Jim came home on embarkation leave. The very day he arrived in Guernsey, he came round to Les Moulins in the evening. ‘We’re going to Town Saturday night, the two of us,’ he said, ‘and you’re coming back to the farm for supper and stay the night.’ ‘Then will you come to dinner and tea with us on Sunday?’ I said. ‘For sure!’ he said. I can’t write about that Saturday and Sunday. It was too good. Jim looked magnificent. He was the picture of health, as Liza said, and looked years younger than when he went away, and was upright again and held his head up. When I walked down the High Street with him, I was as proud as if I walked with a king. It wasn’t that they had made a smart soldier of him. He was God’s own comic soldier. He was Jim. It wasn’t three or four, nor five or six, it was dozens who shouted out ‘Wharro, Jim! Comment sien va, mon viow?’ and up went his big hand and up came his big smile. People wanted to talk to him, people wanted to touch him, and he talked to anybody; but, even then, he dragged me in and kept hold of me by the elbow, as if I might run away. Supper at the farm was like old times, except that Wilfred and Gerald wasn’t there. Gerald was then a cadet in a training school for flying in Bristol. Lydia had supper with us and couldn’t take her eyes off her brother; and for once I liked her. After supper we went up to his old room and lay and talked in his big bed until I fell asleep against him with his arm around me like when we was kids on Lihou. There have been times in my life when I have thought the Bible is right and it is a curse to be born; but when I remember that stolen day of innocent happiness, how not for one moment was we out of touch, not even when we was asleep, I know it was worth being born for that.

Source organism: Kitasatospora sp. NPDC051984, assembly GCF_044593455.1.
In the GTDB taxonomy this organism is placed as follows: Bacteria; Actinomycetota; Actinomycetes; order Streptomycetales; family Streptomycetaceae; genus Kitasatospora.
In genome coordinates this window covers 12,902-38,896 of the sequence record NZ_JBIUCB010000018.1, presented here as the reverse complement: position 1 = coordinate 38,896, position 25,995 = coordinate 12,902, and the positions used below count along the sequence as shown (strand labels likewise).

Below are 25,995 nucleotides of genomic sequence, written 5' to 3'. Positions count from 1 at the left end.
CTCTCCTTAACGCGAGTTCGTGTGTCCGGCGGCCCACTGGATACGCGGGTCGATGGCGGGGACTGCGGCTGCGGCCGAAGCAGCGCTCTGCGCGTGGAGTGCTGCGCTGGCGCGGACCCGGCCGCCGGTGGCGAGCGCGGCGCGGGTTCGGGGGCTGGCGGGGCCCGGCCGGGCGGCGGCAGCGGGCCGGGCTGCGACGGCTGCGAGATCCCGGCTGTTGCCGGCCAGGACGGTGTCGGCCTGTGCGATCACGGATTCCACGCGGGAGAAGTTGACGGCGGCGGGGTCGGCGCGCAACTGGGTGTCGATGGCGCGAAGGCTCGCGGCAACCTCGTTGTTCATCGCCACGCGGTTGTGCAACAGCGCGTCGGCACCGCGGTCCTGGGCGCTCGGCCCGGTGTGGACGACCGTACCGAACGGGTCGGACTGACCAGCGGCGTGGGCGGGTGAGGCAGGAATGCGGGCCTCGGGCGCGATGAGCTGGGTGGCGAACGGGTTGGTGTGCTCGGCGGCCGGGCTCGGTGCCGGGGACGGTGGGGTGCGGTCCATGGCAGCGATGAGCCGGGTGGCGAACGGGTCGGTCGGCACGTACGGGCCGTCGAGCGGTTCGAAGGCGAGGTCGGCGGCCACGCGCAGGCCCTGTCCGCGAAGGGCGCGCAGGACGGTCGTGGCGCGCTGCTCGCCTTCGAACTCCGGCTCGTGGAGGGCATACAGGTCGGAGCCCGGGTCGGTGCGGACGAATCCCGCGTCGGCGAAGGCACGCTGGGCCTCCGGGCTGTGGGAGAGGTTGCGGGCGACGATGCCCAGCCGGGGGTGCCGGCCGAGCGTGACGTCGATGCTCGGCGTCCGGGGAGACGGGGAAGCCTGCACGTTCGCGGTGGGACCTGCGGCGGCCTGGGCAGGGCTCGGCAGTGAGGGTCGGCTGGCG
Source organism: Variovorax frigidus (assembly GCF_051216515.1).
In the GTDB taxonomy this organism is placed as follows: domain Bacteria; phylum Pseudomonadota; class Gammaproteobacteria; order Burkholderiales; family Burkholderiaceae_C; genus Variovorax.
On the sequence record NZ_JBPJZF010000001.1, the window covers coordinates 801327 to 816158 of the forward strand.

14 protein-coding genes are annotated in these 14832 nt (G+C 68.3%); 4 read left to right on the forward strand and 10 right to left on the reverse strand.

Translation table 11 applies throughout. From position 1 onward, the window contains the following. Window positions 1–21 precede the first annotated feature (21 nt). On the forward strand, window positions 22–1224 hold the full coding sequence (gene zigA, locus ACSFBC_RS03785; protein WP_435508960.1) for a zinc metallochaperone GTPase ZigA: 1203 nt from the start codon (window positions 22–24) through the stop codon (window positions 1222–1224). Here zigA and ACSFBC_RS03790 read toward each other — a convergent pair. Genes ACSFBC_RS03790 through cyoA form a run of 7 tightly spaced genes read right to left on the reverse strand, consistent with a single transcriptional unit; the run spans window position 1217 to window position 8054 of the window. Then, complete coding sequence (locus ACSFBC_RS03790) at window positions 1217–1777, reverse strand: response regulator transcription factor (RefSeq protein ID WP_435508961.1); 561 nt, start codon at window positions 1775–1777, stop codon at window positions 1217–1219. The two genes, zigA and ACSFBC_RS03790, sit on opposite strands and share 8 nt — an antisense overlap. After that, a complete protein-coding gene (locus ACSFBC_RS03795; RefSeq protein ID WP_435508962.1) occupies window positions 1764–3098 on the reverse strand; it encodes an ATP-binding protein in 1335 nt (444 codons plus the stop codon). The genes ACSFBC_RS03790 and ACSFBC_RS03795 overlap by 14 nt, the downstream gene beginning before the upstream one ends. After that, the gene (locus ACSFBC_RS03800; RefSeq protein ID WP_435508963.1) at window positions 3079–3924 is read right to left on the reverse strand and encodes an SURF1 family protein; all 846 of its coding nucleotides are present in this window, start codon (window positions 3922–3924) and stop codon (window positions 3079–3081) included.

He was up with the lark in the morning and out swearing at the cows. He was good at swearing before, but he was better now and used swear-words even I didn’t know. I think they was Welsh; but the cows didn’t take a blind bit more notice than when he used to swear at them in their own language. […] And, in the afternoon, when Jim and me was sitting on the rocks, he […] told me about his training. He was a good shot with a rifle, he said; but then he always had been. ‘If I can shoot birds, I suppose I can shoot men,’ he said; but I knew he didn’t like the idea. He didn’t like throwing hand-grenades. He said when he pulled the pin out of the Mills bomb, he was always afraid it would go off before he got it out of his hand. He hoped he wouldn’t be in a bayonet charge. ‘l couldn’t do that to a chap,’ he said. I said, ‘They’ll give you rum before you go over the top; and he’ll be trying to do the same to you.’ ‘l can’t rip a chap open,’ he said, ‘it don’t matter who he is.’ He spent the rest of his leave with Phoebe and the kids. I got a postcard from him from Southampton, saying he was on his way. At the bottom, he wrote, ‘Don’t sigh-ee, don’t cry-ee!’ I got one letter from him from France; but there was black lines through most of it. All I could read was ‘Don’t think I have forgotten you; if you don’t hear from me for a week or two, I’ll write again as soon as I can.‘ I saw the news in the Press. I had just come in from work and the Press was on the table where the boy had thrown it. My mother was frying some fish for our tea. I opened the Press as I always did, hardly thinking of what I was doing. I saw it at once. ‘Killed in Action. James Mahy, beloved son of James and Agnes Mahy of Les Grands Gigands, St. Sampson’s. For God and King and Country.’ I went out of doors. I cried.[ii]